Best Wrongful Termination Attorney Answer: Am I protected if I complained to by boss about his racial discrimination toward other employees? Can my employer fire me because I reported sexual harassment? I think I am being retaliated against for telling HR that my manger is discriminating against women; what can I do?
Title VII of the Civil Rights Act of 1964 and Ohio’s R.C. § 4112.02 prohibit employment discrimination based on race, color, religion, sex, and national origin. As our employment discrimination attorneys have previously blogged about, these laws also make it illegal for an employer to retaliate against an employee who “opposes” unlawful discriminatory conduct. (Read: Top Employment Lawyer Reply: Can My Boss Wait To Fire Me To Avoid A Retaliation Claim?; Retaliation: Now That’s A Lot Of Waffles!; Top Sexual Harassment Attorney Reply: What Constitutes Retaliation For Reporting Sexual Harassment?; and What Can I Sue For If I’m Fired After Filing A Worker’s Compensation Claim? Best Lawyer Reply!)
To make out a prima facie case of retaliation under Title VII or Ohio anti-discrimination laws, an aggrieved employee must show that she (1) engaged in protected activity (reported the discrimination), (2) was subjected to an adverse employment activity (was fired or otherwise negatively treated), and (3) that there was a causal relationship between the first two elements (the adverse employment activity happened because the employee engaged in the protected activity).
An employee will be found to have engaged in protected activity when she has filed a charge of discrimination, participated in an investigation into discriminatory conduct, or otherwise “opposed” unlawful discriminatory conduct. What constitutes “opposing” an unlawful discriminatory practice? Does an employee need to report the offending conduct to a particular person at her workplace? Is it enough to just tell a harassing supervisor to stop?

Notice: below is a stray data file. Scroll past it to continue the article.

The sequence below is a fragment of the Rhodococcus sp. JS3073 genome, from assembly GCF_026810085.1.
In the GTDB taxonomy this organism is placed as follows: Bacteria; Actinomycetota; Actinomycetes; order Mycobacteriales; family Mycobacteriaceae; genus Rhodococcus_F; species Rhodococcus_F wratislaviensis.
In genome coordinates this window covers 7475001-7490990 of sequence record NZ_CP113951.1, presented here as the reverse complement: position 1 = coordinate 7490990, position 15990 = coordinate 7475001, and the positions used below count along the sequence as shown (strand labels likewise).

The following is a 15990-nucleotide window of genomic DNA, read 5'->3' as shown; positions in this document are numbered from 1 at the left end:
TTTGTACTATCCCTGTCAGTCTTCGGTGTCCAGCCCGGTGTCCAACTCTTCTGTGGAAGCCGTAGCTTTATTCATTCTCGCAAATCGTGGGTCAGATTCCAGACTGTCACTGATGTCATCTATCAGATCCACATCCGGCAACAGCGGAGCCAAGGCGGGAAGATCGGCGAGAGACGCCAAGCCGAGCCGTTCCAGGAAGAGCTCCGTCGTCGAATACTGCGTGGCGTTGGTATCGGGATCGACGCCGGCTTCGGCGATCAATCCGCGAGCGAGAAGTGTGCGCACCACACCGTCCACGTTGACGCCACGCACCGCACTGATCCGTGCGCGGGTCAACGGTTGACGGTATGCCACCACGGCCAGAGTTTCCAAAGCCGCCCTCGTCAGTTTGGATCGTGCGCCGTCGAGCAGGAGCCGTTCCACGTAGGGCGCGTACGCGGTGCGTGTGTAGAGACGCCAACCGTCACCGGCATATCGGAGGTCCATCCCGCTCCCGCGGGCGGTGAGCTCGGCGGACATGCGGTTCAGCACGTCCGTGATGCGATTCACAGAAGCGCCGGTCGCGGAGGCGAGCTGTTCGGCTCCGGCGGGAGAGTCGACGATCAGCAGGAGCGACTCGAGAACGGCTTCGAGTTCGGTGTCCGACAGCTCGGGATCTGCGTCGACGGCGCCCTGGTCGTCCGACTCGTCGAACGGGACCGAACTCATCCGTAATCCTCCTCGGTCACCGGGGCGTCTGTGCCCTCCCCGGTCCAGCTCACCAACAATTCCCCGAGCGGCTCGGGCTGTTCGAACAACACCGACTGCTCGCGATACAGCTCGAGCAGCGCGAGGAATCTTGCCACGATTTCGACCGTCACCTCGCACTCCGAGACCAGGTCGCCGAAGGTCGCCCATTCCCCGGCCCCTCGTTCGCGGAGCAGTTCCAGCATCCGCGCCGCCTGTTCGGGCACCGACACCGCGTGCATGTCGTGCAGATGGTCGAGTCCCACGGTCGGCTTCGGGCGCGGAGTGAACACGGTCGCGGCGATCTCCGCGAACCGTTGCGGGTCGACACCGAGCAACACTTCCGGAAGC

The Sixth Circuit Court of Appeals (which covers Ohio) recently answered that last question in the affirmative. EEOC v. New Breed Logistics makes clear that telling a sexually-harassing supervisor to stop constitutes “opposition” for the purposes of Title VII, is protected activity, and can form the basis for a retaliation claim. The case, an appeal from the U.S. District Court for the Western District of Tennessee, upheld a $1.5 million jury verdict against a North Carolina based company accused of terminating four employees who opposed sexual harassment in the workplace and were subsequently terminated.
The underlying suit alleged that a New Breed Logistics’ supervisor sexually harassed three female employees at the company’s Memphis location and that all three verbally opposed the supervisor’s conduct. A fourth, male, employee also verbally opposed the conduct on one occasion, telling the supervisor he should stop because the women did not appreciate the behavior. Each of the four employees was terminated shortly after speaking out against the supervisor’s inappropriate conduct.
On appeal, the employer argued that none of the four employees had engaged in legally protected conduct, and thus could not make out a retaliation claim. Specifically, New Breed argued that merely telling a harasser to stop does not constitute opposition. While the Sixth Circuit had never ruled on this specific issue before, it looked at persuasive out-of-circuit case law and the EEOC’s guidance, holding that, “a demand that a supervisor cease his/her harassing conduct constitutes protected activity covered by Title VII. Sexual harassment is without question an ‘unlawful employment practice.’ If an employee demands that his/her supervisor stop engaging in this unlawful practice-i.e., resists or confronts the supervisor’s unlawful harassment-the opposition clause’s broad language confers protection to this conduct. Importantly, the language of the opposition clause does not specify to whom protected activity must be directed.”
While New Breed Logistics dealt specifically with retaliation in the context of sexual-harassment, the court was interpreting the “opposition” clause of Title VII, which applies not just to gender discrimination but also to discrimination based on race, color, religion, and national origin. It follows, then, that telling a supervisor engaged in any form of discriminatory conduct under Title VII to cut it out will constitute “opposition” and be considered protected activity.
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